RaveThe Wall Street Journal...[a] fascinating and exhaustive biography ... Fosse was as vital a character in his life as in his work, and Mr. Wasson accordingly narrates as if his book were a novel, a Faustian tale in which the protagonist is so gifted that he is bound to succeed even without supernatural help. But then, Fosse was the driver of the bargain as well as its victim ... Mr. Wasson has taken complete control of his subject. His catalog of interviewees, which allows him to reconstruct events and conversations in real time, includes an astonishing number of Fosse\'s colleagues and confidants. And his writing style mediates between the authoritative and the hip ... This book knows its subject\'s loves and his friends and his needs and, ultimately, his despair
PositiveThe Wall Street JournalMr. Cohen quotes many people in his quest to peel away the legend of Billy Rose from the many contradictory truths, researching his subject on a vast scale—the endnotes run to 60 pages. But Mr. Cohen has a narrow agenda: He is interested less in the works of Rose than in the man himself. Thus we learn very little about the fascinating Jumbo, his musical in the form of a real-live circus with a wonderful Rodgers and Hart score ... this is no simple Horatio Alger tale of Ambition Rewarded. It is, rather, an ethnic parable, as we learn of Rose’s obsessive involvement in the American anti-Nazi movement and the foundation of Israel ... Mr. Cohen has a fascinating tale at his disposal, and he recounts it with relish. Then, too, he enjoys the advantage of a colorful cast of characters, including a circle of friends that runs from statesmen to gangsters while centering on Manhattan’s talent elite.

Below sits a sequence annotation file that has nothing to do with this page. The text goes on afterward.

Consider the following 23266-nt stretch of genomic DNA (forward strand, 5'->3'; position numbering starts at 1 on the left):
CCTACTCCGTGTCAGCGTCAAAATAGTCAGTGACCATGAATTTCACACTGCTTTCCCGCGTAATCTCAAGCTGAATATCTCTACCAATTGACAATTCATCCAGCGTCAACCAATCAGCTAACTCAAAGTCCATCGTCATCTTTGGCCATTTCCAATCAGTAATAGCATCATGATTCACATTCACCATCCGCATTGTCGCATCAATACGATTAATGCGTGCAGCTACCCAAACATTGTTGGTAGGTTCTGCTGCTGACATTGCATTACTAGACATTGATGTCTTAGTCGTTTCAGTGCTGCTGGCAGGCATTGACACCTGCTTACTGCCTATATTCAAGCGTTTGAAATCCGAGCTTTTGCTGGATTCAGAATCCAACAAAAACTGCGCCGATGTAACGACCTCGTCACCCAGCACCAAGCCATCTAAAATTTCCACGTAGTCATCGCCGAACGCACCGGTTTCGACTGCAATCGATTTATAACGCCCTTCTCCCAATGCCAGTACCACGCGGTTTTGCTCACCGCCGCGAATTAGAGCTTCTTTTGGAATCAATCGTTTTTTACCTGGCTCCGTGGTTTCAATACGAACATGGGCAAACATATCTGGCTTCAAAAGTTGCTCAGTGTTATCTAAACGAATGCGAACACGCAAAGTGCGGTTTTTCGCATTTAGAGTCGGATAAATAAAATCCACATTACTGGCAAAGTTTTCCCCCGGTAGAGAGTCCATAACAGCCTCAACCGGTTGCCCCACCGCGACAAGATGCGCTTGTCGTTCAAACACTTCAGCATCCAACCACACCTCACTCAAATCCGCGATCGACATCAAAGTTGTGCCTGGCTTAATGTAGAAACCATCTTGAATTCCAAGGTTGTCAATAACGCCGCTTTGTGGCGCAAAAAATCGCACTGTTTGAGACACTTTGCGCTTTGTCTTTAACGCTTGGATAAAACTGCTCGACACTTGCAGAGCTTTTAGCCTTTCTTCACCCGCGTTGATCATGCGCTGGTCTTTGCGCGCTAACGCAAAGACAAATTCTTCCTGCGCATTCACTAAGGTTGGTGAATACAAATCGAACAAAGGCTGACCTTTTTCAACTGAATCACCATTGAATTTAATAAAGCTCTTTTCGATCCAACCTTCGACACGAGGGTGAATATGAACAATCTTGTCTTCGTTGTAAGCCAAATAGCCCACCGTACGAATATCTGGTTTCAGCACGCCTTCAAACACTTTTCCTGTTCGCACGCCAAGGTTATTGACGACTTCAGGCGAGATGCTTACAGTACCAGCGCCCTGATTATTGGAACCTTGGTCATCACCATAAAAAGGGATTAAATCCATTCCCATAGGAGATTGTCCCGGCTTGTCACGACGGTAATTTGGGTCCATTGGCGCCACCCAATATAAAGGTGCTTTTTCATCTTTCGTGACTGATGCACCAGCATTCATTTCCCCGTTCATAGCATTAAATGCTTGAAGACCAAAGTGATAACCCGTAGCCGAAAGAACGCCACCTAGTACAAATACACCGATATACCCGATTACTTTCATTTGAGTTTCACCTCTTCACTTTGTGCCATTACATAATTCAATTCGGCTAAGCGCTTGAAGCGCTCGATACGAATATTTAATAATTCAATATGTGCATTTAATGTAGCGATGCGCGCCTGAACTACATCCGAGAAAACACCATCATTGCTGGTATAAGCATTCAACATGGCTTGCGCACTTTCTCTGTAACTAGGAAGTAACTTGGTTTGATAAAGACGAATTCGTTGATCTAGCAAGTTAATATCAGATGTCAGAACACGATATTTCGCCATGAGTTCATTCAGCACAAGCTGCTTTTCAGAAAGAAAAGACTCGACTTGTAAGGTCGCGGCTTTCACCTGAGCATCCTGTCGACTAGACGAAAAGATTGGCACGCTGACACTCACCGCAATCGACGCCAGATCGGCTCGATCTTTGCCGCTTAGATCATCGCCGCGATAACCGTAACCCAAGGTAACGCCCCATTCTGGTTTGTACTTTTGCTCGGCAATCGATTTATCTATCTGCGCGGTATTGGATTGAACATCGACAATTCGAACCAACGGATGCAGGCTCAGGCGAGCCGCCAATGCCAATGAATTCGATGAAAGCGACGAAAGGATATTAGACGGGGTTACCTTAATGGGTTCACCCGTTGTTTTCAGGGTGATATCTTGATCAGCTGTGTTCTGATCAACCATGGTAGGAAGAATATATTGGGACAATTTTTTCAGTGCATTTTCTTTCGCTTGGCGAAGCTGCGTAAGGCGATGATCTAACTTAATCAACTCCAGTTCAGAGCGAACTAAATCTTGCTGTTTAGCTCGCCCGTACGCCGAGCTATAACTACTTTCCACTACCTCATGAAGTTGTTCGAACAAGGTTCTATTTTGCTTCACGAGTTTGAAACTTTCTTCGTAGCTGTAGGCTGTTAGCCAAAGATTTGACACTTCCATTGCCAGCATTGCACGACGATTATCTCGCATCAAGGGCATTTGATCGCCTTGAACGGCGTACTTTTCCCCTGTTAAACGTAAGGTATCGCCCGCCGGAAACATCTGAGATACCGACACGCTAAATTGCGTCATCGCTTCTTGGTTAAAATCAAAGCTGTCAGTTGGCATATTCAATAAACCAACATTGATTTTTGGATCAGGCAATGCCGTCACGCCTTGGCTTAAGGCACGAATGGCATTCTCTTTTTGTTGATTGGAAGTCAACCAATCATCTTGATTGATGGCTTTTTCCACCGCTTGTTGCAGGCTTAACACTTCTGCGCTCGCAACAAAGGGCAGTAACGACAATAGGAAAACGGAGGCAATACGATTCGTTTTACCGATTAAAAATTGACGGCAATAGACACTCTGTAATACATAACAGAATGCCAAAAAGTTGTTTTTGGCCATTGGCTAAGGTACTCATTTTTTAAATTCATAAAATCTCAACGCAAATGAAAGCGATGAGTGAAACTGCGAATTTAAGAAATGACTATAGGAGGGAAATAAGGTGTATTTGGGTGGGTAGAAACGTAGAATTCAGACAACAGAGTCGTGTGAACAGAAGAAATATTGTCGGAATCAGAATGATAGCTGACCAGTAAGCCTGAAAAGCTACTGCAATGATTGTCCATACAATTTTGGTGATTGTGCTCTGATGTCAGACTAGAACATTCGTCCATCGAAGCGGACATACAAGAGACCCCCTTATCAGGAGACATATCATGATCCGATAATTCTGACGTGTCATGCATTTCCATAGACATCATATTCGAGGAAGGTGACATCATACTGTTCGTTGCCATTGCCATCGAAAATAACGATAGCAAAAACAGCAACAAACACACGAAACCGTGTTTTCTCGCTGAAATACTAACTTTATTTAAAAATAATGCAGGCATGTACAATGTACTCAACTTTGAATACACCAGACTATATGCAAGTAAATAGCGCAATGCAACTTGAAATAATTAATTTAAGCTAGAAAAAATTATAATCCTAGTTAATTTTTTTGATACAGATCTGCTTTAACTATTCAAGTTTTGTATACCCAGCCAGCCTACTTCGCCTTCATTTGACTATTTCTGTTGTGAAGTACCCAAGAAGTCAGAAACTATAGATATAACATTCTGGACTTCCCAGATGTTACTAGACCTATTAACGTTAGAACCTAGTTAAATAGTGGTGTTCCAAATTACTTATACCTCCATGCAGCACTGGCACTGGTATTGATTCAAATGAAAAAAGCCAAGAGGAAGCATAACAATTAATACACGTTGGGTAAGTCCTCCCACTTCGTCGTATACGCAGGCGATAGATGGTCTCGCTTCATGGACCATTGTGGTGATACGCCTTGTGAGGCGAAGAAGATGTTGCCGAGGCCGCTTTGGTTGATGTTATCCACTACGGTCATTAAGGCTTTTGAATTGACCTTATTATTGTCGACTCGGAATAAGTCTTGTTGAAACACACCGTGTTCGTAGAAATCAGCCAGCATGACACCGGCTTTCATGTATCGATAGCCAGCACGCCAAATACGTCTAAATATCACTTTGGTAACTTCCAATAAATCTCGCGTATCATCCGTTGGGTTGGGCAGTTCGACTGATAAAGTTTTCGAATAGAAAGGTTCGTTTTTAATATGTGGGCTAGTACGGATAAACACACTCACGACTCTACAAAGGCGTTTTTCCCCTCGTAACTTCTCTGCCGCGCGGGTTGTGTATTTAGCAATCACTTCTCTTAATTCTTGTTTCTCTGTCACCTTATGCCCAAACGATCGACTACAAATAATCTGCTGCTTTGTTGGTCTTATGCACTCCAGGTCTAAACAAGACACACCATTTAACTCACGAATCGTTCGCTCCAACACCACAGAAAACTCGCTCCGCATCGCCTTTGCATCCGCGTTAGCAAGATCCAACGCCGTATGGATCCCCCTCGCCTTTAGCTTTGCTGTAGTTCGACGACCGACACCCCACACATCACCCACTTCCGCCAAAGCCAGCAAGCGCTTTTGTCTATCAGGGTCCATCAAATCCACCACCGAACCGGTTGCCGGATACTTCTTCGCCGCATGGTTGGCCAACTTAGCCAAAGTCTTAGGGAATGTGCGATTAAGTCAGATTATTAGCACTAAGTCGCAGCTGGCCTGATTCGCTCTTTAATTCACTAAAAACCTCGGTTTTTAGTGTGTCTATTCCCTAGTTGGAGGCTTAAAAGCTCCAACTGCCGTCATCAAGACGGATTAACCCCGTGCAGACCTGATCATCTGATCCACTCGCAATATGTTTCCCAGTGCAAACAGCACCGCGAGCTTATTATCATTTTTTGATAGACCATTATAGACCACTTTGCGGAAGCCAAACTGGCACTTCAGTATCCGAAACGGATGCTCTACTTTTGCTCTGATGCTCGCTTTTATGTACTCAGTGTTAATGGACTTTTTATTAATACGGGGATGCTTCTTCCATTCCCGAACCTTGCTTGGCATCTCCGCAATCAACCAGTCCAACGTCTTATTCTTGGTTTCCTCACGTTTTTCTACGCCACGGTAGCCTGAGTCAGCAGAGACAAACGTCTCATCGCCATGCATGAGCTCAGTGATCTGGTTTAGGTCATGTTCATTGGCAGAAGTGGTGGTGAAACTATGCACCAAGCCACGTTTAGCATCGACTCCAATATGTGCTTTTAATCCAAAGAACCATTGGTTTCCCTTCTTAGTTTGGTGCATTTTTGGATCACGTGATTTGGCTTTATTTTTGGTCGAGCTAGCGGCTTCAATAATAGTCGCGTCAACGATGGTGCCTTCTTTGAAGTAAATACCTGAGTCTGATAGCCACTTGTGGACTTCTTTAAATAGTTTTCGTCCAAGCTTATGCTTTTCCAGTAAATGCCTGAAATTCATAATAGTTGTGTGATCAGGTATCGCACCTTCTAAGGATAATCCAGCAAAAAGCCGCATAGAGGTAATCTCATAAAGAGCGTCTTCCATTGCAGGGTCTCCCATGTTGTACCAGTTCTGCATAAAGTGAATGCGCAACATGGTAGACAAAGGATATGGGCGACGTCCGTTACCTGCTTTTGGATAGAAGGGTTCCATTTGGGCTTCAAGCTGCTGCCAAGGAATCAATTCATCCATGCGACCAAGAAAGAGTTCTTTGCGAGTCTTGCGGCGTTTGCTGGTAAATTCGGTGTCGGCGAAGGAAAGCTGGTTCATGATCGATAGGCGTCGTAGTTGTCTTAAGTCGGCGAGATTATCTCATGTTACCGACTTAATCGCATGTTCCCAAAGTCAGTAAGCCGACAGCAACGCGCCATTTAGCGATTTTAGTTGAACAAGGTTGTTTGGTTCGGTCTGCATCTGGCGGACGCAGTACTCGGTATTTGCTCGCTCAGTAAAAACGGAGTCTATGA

PositiveThe Wall Street Journal...show[s] us how a form of popular entertainment is, at its best, a theater as nourished by ideas as Chekhov’s or Shaw’s.